One of the “extras” I cut from my life were retreats at the monastery. I told myself I could write in my own study and indulge in silence all day long if I liked. Still, it’s not exactly the same. There is something unique about coming to a place set apart and saturated in prayer. That sense of consecration is what draws people like myself, who come to make a retreat.
Last September I began as the pastor at Hermon Presbyterian Church. With continuing education funds once again available, I was happy to return to the Abbey. As always, I had a list of projects to work on and a stack of books to read. But I also spent hours each day wandering in beauty, sitting in chapel, or simply staring out the window. As a bonus — I happened to be here for the one significant snowfall of the year. There is no prettier place to be when the world is hushed by snow.
One thing I value about dwelling in silence is the chance to notice the stray bits that echo in my heart. For instance, I received a few emails about church matters (on my phone), and was astounded how quickly and powerfully I became defensive and irritable. Being in this place, I had the space and time to notice that, and pray about it, and let the Spirit resolve the matter. I hadn’t realized those feelings were building, but obviously I was on the edge of feeling overworked and burdened. I had the feeling I got here just in time! So you can see that silence and snow are preventive health measures for my spirit.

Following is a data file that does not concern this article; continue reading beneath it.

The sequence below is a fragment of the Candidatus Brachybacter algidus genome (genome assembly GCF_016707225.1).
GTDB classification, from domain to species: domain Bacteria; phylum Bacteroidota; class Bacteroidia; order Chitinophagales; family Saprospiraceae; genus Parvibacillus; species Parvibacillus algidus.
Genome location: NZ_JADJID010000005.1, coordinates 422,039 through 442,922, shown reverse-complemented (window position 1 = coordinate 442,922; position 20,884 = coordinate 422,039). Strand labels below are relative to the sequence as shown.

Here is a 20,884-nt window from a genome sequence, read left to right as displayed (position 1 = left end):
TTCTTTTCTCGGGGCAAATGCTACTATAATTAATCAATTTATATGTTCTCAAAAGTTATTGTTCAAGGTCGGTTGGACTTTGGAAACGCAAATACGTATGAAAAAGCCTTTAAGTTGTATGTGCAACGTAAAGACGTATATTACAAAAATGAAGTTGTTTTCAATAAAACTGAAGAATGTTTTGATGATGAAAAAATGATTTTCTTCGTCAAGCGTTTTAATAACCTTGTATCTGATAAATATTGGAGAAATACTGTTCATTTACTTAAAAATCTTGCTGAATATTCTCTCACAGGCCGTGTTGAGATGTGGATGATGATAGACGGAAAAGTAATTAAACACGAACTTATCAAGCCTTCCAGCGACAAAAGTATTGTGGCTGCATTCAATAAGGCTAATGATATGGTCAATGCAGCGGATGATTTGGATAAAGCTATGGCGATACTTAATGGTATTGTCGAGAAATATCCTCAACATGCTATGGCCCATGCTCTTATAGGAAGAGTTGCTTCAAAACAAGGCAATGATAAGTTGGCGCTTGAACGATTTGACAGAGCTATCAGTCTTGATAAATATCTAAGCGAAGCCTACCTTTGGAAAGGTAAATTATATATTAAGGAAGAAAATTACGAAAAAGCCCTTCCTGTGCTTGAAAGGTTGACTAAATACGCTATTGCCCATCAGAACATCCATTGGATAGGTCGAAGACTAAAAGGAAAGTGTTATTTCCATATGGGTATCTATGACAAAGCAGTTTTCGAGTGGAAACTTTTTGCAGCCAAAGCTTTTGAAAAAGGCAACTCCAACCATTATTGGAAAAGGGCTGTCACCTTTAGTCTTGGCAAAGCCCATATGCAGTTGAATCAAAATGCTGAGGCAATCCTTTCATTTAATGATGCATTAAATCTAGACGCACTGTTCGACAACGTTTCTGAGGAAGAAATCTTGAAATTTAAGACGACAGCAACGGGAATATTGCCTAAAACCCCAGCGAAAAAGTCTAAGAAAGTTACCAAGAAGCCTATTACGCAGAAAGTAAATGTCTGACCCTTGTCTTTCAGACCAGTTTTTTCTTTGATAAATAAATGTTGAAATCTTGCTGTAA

How do you attend to your spiritual health?
The world will seldom ask that question. The world will simply ask you to keep getting and spending. Yet the Spirit has such gentle gifts to offer.